2:00 PM -- The PR folks in charge of promoting Elaine Biech, who wrote, "Training For Dummies," included in their pitch a list of characteristics to look for in your staff to find which worker may evolve into a good corporate trainer.
And, oh, what a list it is:
- Able to relate to specific situations
- Assertive and influencing
- Both logical and creative
- Builds trust
- Confident and poised
- Enjoys presenting information, articulate
- Excellent communicator (verbal and written)
- Flexible and spontaneous
- Good listener
- Impartial and objective
- Lifelong learner
- People-oriented, warm and approachable
- Sense of humor
- Solution- and results-oriented
- Strong business sense
- Team player and partners well
- Tolerant of ambiguity
So there you have it. If you can be process-oriented, but still remain solution-oriented and results-oriented, and yet not lose sight of being people-oriented, then you've got a good shot at being a trainer.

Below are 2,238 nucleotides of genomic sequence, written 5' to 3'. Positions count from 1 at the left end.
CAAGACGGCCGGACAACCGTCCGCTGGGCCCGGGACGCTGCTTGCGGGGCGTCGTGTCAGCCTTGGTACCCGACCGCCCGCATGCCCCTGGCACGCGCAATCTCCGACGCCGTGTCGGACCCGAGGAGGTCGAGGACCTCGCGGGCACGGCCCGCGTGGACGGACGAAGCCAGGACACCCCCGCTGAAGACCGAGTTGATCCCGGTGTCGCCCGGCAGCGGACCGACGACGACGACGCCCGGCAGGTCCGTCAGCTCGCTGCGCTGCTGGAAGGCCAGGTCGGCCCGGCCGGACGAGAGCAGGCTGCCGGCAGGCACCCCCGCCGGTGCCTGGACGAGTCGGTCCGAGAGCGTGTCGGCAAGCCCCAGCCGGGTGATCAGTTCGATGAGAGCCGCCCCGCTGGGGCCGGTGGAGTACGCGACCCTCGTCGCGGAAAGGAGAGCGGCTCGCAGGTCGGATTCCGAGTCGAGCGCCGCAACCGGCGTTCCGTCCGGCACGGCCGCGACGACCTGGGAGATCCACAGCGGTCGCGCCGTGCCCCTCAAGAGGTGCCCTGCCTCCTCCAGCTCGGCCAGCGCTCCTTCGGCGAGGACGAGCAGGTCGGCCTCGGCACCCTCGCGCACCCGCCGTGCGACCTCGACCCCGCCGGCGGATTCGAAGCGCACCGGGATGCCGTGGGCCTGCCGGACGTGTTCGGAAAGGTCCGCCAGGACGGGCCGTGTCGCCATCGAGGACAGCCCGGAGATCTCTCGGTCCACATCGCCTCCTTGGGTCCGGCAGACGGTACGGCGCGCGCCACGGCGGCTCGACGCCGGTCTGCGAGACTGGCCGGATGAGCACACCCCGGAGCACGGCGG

And while you're being tolerant of ambiguity, don't abandon your strong business sense or your sense of humor, because you'll need it to keep from losing your well-organized mind.
Oh, fiddlesticks. I just read the rest of Ms. Biech's pitch note and she totally lets us off the hook.
It's unlikely that anyone will have every characteristic on the list. But if a person seems to have the majority of them, he or she can work on the others. Keep an open mind.
I will keep an open mind on this. I have to. I am, after all, a lifelong learner.
— Phil Harvey, News Editor, Light Reading